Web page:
Inside Break: CUSB Building On A Strong Foundation

CUSB has had a successful start to the WUCC, but it's been built on a local culture of ultimate.

CUSB on the line at the International Club Championships 2017.
CUSB on the line. Photo: Alex Fraser — UltiPhotos.com

Throughout WUCC, we will be “embedding” with select teams and telling their stories with daily updates about their journey, history, and more. We call it Inside Break.

Ultiworld’s coverage of the 2018 WFDF World Ultimate Club Championships is presented by VC Ultimate; all opinions are those of the authors. Please support the brands that make Ultiworld possible and shop at VC Ultimate!

CUSB, out of Bologna, Italy, couldn’t have had a better top seed in Pool E and were practically salivating when WFDF released the WUCC pools. Their opening day featured a matchup against longtime rival Clapham (GBR), a team they had seen four times in the past year, most recently in the Windmill final. In that matchup they fell 15-13, but had taken the other three matchups. After seeing the pools they had an even stronger desire to be sharp coming into Club Worlds.

And it showed, blowing the doors off the Londoners on Sunday and riding that energy to two more wins on Monday, giving them the pool victory and extra momentum going into power pools tomorrow where they will play Raleigh Ring of Fire and the Irish squad Ranelagh. “It was important to us to know we could beat them but we also talked about how it was good that we had had that loss at Amsterdam so that we didn’t come in [to WUCC] overconfident,” said Italian captain Bruno Mine. “Their D couldn’t put pressure on our offense and when we got break opportunities, their O-line couldn’t stop us from scoring.” This was the case in all four of their games, where the Italians decisive cutting and crisp throws were too much for opponents to stop.

But the journey to WUCC started much longer ago for these men from Bologna than their Windmill final loss. For many of them, this tournament is another triumph in one of the most incredible youth programs in ultimate. For the last decade, ultimate has been spreading like a wildfire in Bologna, spearheaded by the fanatical effort of Davide Morri. Under Davide’s leadership, ultimate has become an official sport in Italy and is taught to students across Bologna with youth participation numbers only behind those of football.1 Many of his players that came up through his middle school and high school classes work with him and are instructors, teaching the game to Italian youth and gym teachers. Then those teachers bring it in their PE classes and to schools as after-school activities. 20 of the 24 players who were on the Italian Men’s U24 team were from Bologna, and that group brought the US National team to the brink in the final of the U24 championships.Of course, the squad was coached by none other than Davide, who plays for CUSB.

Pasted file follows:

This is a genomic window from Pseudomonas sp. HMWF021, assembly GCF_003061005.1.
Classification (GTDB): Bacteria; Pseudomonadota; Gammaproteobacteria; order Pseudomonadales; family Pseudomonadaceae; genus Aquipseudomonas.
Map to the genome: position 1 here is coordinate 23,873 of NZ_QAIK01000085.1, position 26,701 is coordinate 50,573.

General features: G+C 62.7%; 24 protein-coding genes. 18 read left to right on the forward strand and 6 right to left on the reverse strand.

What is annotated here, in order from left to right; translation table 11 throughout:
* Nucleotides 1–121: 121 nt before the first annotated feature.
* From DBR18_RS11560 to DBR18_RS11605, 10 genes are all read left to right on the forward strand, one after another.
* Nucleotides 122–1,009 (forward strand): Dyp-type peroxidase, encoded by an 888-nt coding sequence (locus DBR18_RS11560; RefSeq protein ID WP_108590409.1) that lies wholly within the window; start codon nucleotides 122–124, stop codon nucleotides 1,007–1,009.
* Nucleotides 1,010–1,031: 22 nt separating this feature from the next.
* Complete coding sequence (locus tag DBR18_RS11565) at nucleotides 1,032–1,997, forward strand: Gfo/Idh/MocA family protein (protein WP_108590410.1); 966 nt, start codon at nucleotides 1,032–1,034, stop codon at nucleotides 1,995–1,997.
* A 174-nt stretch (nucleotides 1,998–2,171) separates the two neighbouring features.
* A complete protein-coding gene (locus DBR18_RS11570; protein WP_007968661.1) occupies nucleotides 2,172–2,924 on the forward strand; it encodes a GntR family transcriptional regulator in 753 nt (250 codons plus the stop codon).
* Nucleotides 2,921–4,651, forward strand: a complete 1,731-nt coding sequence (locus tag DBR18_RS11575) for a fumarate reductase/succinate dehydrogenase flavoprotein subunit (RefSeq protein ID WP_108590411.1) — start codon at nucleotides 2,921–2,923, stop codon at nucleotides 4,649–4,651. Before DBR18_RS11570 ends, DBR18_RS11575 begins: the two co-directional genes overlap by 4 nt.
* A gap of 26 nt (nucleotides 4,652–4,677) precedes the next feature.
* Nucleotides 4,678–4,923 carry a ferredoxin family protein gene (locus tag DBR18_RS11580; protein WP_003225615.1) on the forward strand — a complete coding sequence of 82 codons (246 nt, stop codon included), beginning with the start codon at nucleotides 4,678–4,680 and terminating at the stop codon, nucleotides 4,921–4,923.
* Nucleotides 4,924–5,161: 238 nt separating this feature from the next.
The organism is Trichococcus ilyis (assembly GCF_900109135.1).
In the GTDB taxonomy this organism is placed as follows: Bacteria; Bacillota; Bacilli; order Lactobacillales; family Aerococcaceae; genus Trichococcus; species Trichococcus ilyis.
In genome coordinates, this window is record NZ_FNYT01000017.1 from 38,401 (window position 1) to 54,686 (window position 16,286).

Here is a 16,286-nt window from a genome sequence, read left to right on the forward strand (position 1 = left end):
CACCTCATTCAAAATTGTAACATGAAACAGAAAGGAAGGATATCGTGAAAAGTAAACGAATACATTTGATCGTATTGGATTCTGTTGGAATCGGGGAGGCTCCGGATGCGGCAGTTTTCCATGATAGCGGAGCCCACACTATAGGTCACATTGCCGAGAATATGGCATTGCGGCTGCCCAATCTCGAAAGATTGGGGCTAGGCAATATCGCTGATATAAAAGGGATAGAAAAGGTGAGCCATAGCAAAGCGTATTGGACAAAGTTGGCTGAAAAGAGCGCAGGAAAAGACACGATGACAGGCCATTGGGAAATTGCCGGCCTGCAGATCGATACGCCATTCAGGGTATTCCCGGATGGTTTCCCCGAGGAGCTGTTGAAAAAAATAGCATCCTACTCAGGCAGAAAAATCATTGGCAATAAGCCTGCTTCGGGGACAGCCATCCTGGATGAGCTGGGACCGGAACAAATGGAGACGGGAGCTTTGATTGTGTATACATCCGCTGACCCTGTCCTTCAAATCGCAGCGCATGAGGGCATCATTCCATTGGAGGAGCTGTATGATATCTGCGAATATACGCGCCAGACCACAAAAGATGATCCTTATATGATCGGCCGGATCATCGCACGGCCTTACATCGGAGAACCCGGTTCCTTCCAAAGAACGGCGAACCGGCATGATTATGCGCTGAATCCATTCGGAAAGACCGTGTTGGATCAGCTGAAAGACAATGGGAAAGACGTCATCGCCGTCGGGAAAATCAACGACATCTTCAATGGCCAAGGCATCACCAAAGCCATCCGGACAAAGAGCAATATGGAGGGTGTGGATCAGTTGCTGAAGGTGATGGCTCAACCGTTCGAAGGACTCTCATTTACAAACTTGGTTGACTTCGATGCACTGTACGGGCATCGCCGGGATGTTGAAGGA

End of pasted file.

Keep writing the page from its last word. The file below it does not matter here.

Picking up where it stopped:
This afternoon, CUSB’s final game of pool play was livestreamed, giving the youth players that many of them coach, along with their friends and family, an opportunity to watch them compete. The community gathered at a local bar’s watch party and were not disappointed, with a convincing 15-9 victory over Comunidad El Oso (COL).

Photo: Giovanni Cioppo Santucci (Bolonga CUSB)

In the coming days, we’ll dive into how this program lit fire and spread from an single after-school program to a 2,500 high schooler movement, and get to know this loud and exciting group of young men. But for now, CUSB are excited to continue to show the world what they have, and to take on the Americans and Irish tomorrow for a spot in the round of sixteen.


  1. American soccer. 

  1. Tim Schoch
    Tim Schoch

    Tim Schoch is a Staff Writer for Ultiworld. You can reach him by email (tim.schoch@ultiworld.com).

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